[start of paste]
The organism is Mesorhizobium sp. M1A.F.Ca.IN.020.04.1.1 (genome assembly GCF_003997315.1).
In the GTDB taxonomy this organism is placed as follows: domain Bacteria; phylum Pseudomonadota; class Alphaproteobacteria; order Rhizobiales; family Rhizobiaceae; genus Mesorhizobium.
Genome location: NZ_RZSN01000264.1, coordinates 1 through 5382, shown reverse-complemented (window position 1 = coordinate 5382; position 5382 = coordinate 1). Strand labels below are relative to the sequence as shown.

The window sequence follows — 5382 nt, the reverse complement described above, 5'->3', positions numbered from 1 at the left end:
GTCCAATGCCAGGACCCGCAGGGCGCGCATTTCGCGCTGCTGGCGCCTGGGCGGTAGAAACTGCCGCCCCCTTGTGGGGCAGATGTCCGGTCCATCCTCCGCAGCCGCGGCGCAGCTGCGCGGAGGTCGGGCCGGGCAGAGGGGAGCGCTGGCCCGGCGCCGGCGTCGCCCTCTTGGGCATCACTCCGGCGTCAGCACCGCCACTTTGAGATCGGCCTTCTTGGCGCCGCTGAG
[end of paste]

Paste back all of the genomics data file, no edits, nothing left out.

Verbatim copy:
The organism is Mesorhizobium sp. M1A.F.Ca.IN.020.04.1.1 (genome assembly GCF_003997315.1).
In the GTDB taxonomy this organism is placed as follows: domain Bacteria; phylum Pseudomonadota; class Alphaproteobacteria; order Rhizobiales; family Rhizobiaceae; genus Mesorhizobium.
Genome location: NZ_RZSN01000264.1, coordinates 1 through 5382, shown reverse-complemented (window position 1 = coordinate 5382; position 5382 = coordinate 1). Strand labels below are relative to the sequence as shown.

The window sequence follows — 5382 nt, the reverse complement described above, 5'->3', positions numbered from 1 at the left end:
GTCCAATGCCAGGACCCGCAGGGCGCGCATTTCGCGCTGCTGGCGCCTGGGCGGTAGAAACTGCCGCCCCCTTGTGGGGCAGATGTCCGGTCCATCCTCCGCAGCCGCGGCGCAGCTGCGCGGAGGTCGGGCCGGGCAGAGGGGAGCGCTGGCCCGGCGCCGGCGTCGCCCTCTTGGGCATCACTCCGGCGTCAGCACCGCCACTTTGAGATCGGCCTTCTTGGCGCCGCTGAG